The airport in New Delhi slipped into utter chaos as soon as the Indian cricket team arrived to board a chartered flight to Ahmedabad on Thursday afternoon. People fished out pens, notebooks, paper, mobile phones and cameras and pushed through the security cordon to reach players for autographs and pictures.
Even as players stood around, crowded in by overzealous fans, most obliging them with a quick smile or a scribble on whatever they had in their hands, Gary Kirsten, India coach, smiled to himself and walked to one corner, almost unnoticed, with Aravind Adiga’s Booker Prize winning novel, The White Tiger, tucked under an armpit.
Despite the odd statement from a grateful cricketer, or the odd comment in the media, for the public at large, the contribution of this low profile man-behind-the-successful-team is as yet not understood. But for India’s superstar players, the he is the man of the moment.
On Wednesday, Sachin Tendulkar told the world what he thought of Kirsten when he singled him out for special mention — everyone else was thanked in general.
“I have been playing well after the 2007 World Cup and much of the credit goes to Gary. He has held the team beautifully, and it’s all about holding the team together. Even at the nets, he works as hard as the players, probably harder than anyone else. If you look, he has been bowling at me a lot at the practice and I would like to thank him for everything,” said Tendulkar.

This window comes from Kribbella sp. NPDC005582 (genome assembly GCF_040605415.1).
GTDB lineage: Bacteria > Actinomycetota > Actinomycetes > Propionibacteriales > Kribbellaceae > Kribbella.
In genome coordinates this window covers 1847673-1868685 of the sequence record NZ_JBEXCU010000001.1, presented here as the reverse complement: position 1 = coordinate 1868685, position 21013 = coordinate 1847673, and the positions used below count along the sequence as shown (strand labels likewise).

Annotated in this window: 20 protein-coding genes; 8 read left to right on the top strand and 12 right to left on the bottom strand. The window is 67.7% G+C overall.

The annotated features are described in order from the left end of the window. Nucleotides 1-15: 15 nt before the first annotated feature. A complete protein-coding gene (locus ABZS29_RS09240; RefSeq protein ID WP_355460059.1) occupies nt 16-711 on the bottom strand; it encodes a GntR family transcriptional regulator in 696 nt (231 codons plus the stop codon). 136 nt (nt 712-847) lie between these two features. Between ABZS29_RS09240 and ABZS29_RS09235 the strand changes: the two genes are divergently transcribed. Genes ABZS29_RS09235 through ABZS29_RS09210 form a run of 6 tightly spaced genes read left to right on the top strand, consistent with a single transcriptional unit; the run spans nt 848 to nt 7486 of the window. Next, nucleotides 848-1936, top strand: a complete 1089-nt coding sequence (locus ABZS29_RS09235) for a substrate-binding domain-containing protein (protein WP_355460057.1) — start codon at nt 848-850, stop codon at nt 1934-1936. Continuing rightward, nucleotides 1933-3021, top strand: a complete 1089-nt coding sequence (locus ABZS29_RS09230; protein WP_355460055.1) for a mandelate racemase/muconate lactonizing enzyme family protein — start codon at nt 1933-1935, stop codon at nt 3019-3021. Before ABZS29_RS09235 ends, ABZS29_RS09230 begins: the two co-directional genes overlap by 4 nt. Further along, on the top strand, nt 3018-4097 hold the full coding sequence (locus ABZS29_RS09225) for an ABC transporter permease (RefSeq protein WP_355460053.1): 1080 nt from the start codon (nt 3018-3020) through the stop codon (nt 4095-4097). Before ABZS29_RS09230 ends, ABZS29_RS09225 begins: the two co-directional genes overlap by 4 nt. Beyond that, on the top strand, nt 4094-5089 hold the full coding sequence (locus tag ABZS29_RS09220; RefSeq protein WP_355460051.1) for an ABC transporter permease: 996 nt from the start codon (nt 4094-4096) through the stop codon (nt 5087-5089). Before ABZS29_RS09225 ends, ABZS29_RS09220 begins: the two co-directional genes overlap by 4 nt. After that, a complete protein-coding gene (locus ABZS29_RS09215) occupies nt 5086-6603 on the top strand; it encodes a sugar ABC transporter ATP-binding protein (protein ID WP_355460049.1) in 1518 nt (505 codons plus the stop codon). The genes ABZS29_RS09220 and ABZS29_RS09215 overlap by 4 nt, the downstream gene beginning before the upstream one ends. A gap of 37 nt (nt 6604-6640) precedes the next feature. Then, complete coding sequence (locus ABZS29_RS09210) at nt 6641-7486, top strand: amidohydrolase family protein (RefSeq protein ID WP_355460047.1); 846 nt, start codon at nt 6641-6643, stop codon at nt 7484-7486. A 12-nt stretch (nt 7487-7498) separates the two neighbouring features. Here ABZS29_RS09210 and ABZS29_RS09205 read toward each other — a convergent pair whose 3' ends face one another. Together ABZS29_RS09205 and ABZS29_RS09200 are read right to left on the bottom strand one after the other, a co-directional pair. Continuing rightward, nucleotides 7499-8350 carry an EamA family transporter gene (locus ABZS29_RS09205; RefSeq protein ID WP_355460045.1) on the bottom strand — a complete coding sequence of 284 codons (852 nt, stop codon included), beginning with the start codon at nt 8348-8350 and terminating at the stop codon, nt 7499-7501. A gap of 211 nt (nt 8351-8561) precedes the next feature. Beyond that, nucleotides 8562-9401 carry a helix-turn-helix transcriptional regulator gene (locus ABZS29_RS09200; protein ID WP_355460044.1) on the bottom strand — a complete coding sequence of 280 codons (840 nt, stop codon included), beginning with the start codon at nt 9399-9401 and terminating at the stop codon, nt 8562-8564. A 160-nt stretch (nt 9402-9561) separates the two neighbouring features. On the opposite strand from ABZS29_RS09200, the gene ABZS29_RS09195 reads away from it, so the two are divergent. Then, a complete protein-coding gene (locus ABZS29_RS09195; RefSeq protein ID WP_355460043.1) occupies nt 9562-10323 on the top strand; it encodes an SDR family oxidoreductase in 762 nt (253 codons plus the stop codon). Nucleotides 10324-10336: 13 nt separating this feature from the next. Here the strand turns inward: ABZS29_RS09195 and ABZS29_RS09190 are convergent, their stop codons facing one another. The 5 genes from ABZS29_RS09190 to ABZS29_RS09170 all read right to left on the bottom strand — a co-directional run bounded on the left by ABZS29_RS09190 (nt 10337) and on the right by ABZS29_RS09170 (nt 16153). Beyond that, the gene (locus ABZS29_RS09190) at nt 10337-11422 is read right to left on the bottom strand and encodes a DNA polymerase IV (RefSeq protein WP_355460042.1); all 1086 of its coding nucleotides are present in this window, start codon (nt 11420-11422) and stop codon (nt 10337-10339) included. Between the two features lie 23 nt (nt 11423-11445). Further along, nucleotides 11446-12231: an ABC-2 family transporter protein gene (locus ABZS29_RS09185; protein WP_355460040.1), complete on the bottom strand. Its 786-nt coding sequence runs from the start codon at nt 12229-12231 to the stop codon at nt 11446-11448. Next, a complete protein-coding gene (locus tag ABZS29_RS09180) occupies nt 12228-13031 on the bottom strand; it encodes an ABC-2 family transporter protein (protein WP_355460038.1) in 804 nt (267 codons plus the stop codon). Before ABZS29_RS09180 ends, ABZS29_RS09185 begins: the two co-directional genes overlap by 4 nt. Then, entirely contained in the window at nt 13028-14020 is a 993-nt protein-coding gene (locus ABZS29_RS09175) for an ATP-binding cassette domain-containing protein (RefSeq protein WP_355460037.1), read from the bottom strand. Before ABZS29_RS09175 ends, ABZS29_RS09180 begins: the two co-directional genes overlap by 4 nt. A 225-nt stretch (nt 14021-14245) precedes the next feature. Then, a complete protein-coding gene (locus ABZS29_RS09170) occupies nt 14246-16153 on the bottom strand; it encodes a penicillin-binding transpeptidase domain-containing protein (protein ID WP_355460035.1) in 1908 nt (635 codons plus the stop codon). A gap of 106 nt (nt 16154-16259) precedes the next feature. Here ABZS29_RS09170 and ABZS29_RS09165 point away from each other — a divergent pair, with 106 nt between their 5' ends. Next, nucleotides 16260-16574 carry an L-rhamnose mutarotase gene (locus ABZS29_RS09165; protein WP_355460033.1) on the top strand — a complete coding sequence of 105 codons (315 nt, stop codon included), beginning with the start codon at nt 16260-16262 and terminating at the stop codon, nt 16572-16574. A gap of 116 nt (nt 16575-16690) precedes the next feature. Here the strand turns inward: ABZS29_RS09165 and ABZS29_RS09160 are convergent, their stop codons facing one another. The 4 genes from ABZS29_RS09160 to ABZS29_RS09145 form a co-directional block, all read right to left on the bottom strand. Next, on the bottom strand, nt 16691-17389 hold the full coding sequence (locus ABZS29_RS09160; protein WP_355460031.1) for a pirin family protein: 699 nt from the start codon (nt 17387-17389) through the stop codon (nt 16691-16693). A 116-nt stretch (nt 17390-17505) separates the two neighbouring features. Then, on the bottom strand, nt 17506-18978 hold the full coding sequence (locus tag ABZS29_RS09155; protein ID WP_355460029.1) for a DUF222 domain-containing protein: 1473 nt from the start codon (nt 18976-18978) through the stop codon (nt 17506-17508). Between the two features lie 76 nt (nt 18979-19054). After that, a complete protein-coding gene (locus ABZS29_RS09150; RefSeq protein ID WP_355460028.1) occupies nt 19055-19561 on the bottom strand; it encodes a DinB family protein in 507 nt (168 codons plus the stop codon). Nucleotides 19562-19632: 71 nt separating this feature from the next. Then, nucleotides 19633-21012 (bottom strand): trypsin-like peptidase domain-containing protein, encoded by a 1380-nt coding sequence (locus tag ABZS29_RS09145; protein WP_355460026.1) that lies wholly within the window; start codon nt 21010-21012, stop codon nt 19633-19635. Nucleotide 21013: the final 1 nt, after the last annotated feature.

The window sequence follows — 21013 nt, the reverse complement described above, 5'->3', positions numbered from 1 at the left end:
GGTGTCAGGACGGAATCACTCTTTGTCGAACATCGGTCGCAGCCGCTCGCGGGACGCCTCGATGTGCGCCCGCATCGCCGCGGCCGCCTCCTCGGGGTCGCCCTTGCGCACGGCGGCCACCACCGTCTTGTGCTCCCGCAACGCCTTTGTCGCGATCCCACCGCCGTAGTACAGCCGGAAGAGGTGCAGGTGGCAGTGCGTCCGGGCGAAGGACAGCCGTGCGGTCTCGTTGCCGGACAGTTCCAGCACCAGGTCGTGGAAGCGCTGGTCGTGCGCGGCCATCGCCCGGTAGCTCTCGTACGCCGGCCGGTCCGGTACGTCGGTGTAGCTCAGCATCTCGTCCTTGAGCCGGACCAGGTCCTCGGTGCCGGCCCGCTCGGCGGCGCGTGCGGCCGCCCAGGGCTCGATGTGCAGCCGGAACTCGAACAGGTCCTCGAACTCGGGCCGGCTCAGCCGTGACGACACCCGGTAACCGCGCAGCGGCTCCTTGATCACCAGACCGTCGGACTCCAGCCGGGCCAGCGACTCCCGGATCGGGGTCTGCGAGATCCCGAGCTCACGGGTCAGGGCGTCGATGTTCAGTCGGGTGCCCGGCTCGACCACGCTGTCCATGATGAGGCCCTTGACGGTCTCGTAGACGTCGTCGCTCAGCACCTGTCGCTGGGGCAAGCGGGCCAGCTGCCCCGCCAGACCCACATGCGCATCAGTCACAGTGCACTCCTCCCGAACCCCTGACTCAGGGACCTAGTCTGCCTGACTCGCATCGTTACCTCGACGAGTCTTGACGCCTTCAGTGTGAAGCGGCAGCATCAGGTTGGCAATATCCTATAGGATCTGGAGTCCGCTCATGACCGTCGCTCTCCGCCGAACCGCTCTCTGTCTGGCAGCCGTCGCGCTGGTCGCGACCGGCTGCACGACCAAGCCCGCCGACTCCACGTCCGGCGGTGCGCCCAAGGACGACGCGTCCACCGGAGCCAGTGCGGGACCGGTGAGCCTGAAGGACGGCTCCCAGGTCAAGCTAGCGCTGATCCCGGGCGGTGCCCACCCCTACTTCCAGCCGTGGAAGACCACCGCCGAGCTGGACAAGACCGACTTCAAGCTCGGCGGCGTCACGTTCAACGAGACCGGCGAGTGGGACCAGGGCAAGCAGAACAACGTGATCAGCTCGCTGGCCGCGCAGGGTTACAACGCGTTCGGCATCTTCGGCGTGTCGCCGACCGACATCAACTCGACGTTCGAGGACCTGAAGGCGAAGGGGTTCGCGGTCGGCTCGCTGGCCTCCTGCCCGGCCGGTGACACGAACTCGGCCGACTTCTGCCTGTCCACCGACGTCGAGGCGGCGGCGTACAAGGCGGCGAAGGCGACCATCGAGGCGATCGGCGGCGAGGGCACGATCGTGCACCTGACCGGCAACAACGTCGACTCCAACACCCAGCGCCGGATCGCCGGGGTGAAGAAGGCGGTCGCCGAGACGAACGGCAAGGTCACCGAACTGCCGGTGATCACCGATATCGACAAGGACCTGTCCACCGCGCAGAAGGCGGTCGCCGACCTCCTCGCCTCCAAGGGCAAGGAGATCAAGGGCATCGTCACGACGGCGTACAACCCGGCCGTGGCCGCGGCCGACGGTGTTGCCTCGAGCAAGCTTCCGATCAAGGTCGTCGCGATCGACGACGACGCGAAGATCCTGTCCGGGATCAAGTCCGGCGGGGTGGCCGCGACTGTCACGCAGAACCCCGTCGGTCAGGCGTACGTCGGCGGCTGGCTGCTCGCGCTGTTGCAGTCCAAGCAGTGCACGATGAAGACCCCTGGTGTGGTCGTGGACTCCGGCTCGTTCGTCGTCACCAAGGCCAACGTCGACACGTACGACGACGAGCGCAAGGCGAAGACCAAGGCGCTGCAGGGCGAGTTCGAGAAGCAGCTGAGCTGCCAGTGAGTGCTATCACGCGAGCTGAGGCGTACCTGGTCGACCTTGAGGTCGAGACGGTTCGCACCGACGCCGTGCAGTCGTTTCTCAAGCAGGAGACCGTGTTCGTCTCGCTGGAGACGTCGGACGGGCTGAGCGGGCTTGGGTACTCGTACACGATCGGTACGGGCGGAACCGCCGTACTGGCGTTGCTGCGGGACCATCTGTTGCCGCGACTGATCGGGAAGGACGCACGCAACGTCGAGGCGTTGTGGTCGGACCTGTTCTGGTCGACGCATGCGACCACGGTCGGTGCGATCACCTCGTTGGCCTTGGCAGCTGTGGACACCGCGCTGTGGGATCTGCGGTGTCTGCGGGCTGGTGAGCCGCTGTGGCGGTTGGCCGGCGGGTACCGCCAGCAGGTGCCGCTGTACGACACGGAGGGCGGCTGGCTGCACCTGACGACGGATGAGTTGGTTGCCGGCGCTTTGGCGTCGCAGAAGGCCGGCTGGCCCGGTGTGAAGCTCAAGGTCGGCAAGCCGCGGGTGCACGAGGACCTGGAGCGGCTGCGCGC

Helping players out in the nets and ironing out flaws is, however, just one small aspect of his job. His biggest achievement perhaps lies in allowing the players to be themselves and keeping the dressing room environment light and friction free. Sehwag had once said: “He is the best coach I have ever seen. The best part is that he doesn’t force things on you. But whenever you need him for practice, throwing balls, sharing ideas and worries, he’s always there.”
Besides, what has earned him the respect of the team is his willingness to adapt and adjust. India skipper MS Dhoni feels Kirsten came in with an open mind and instead of forcing his ideas, made the effort to learn what the team needed from him. “He came in and learnt what Indian cricket is all about, what the culture is and how individuals work in the side. Accordingly, he made his strategies, which is working for all of us. We are really comfortable in dressing room,” said Dhoni.
Seeing an Indian dressing room which, a few years ago, was torn apart by Greg Chappell’s terrible man-management, transform into this happy bunch that enjoys each others’ company, is something quite remarkable. As is Kirsten.